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Yes another problem. This one has to do with non-drying poly

Discussion in 'Luthier's Corner' started by tjclem, Jan 21, 2005.


  1. tjclem

    tjclem Supporting Member Commercial User

    Jun 6, 2004
    Central Florida
    Owner and builder Clementbass
    :help: I did some spraying yesterday. Spray can poly. A can I have used several times in the last few days on a body. I re-sprayed the body then sprayed a neck I had just sanded. The poly on the body hardened just fine. The neck is still tacky. The neck is mostly hard maple with some rosewood stringers. How do I remove the sticky mess? :eyebrow: It is just 1 light coat thankfully...............t
     
  2. Use gloves & ventilate well (you must know this). If the poly is still gummy it should come off pretty easily, & the thinner will evaporate, leaving the wood clean. You may have to re-sand a bit. That's what I would do. Keep listening, though; someone may have a better solution. BTW, why did the stuff behave differently on different items? Did you shake the can for 20 minutes? Was it cold?
     
  3. tjclem

    tjclem Supporting Member Commercial User

    Jun 6, 2004
    Central Florida
    Owner and builder Clementbass
    Thanks. No I have never shaken a can for 20min.

    "BTW, why did the stuff behave differently on different items?"

    That's the part that floors me. It was in the 60's..........t
     
  4. I was exagerrating(sp?) a wee bit- maybe 12-15 minutes is sufficient. Seriously, that's just one of those little things that can make or break your day. Perhaps the poly was not mixed well; the portion that went on the body, being heavier on the catalyst side, hardened fine. The part that hit the neck may have not had as much hardener in it.
     
  5. I'll throw out my best rattle can tip - Always warm your cans before spraying. Warming them in a stream of hot water is quite safe and is practically a self regulated method since most hot water heaters are set for 110º or less. By the time it get to the sink it's down to about 104 or 105. Then shake it but you'll only have to shake it for a couple of minutes.

    I'm not kidding. If you've got ANY skills with a spray can whatsoever, this little extra step will be a leap in the quality of your coating.

    The warming thins the mixture and allows for better integration of the solvent with the solids. It also makes a finer mist in the spray and it flows out much better when it hits the substrate. I think it also conserves the propellant so that you don't run out of go blow before you run out of glow and show! :)
     
  6. Didn't think of that- good point, Hambone. I usually keep my rattle cans inside for the same reasons. A hot bath would speed things up.
     
  7. tjclem

    tjclem Supporting Member Commercial User

    Jun 6, 2004
    Central Florida
    Owner and builder Clementbass
    Tough to believe but it happened again. Same body, same neck, new can of poly. I heated the can in a container of hot water.....It did seem to spray and lay on better by the way good tip.........Same results the body seems fine and the neck is still tacky. I guess I will wipe the neck back down with lacquer thinner and the just try Qualasole on it. That is what I use on the backs of my necks as a finish coat anyway. Very strange......t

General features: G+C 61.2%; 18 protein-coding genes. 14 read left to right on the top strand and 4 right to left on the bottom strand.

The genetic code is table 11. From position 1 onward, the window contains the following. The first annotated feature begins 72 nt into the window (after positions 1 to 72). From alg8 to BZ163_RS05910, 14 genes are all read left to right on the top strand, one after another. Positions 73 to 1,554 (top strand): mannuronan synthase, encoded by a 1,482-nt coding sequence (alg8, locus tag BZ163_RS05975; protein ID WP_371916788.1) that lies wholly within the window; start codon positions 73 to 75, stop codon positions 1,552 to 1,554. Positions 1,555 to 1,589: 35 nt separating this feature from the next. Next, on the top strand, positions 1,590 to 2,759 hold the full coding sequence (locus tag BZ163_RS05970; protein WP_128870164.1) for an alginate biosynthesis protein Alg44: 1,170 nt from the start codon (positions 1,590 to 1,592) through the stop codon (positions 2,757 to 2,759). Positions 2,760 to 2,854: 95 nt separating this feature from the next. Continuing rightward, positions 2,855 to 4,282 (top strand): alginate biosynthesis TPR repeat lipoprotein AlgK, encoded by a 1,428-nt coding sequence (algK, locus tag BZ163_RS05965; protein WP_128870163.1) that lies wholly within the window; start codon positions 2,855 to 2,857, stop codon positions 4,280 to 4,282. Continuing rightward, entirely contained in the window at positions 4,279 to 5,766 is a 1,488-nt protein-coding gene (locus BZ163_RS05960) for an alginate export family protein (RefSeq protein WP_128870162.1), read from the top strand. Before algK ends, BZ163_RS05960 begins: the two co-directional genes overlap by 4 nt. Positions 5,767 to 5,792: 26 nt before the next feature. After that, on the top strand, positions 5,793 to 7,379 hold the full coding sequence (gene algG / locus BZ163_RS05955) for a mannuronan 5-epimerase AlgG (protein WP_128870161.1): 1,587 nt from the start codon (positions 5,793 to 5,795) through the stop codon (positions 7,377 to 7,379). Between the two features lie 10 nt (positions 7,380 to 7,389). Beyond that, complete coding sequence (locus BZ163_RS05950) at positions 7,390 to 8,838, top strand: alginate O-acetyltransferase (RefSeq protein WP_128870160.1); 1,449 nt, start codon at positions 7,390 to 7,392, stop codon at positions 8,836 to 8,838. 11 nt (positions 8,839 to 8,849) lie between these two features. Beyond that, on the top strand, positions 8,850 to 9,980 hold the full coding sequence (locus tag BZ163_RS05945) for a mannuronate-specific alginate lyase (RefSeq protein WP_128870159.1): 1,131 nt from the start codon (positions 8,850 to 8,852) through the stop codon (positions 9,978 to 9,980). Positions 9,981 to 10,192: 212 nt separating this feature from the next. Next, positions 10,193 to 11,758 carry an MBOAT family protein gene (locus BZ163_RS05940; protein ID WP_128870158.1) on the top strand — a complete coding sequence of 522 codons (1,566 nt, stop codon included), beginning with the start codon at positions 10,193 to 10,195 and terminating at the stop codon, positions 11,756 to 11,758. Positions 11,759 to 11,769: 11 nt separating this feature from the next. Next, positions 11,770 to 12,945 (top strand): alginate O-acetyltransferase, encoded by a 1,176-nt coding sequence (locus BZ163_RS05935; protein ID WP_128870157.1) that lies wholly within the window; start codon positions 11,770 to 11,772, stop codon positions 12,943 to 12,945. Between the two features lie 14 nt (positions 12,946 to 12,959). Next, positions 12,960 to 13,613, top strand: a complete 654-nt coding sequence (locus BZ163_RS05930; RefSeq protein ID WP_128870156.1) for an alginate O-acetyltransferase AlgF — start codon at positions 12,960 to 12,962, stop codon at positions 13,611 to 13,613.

8. You know Tom, you can force accelerate the drying of polyurethane like that with heat. I use one of those oil filled heaters (so there's no open flame - yikes!!) and I'll hang my body or neck above one of those so they are in a nice column of quite warm air. Sometimes I've left them for 24 hours like this and come back to an extemely hard cured finish in the coldest or high humidity weather.

    Logic is telling me that there isn't anything wrong the the poly if the body is curing right. :eyebrow:
     
  9. Bassic83

    Bassic83

    Jul 26, 2004
    Texas, USSA
    Tom, how much rosewood is in the neck? Is it fully cured, or oily? The oils might be reacting with the poly, not letting it dry right. Just a thought, I might be way off on this one, but I thought I'd throw it out there.
     
  10. tjclem

    tjclem Supporting Member Commercial User

    Jun 6, 2004
    Central Florida
    Owner and builder Clementbass
    The neck has rosewood stripes not very thick and it is from the same board as the fingerboard. I radiused the fingerboard and it didn't clog the paper. The rosewood seems to be dry. I cleaned off the poly off that neck and did the qualasole on it. A few more coats tomorrow and it ought to be fine. I sprayed the neck for the spalted bass today and it is doing the same thing. I am using a heat gun very gently to try and getit to cure. Very strange..t
     
  11. which wood is body made of?
    One thing i learned on MIMF (taking Hambones advice) is always try your finish on scrap
    If neck and body are different woods, there's the catch. But if not.... well use nail polish :D
     
  12. tjclem

    tjclem Supporting Member Commercial User

    Jun 6, 2004
    Central Florida
    Owner and builder Clementbass
    the body is the spalted on in the other thread. I did get the heat gun to cure the spalted's neck...........t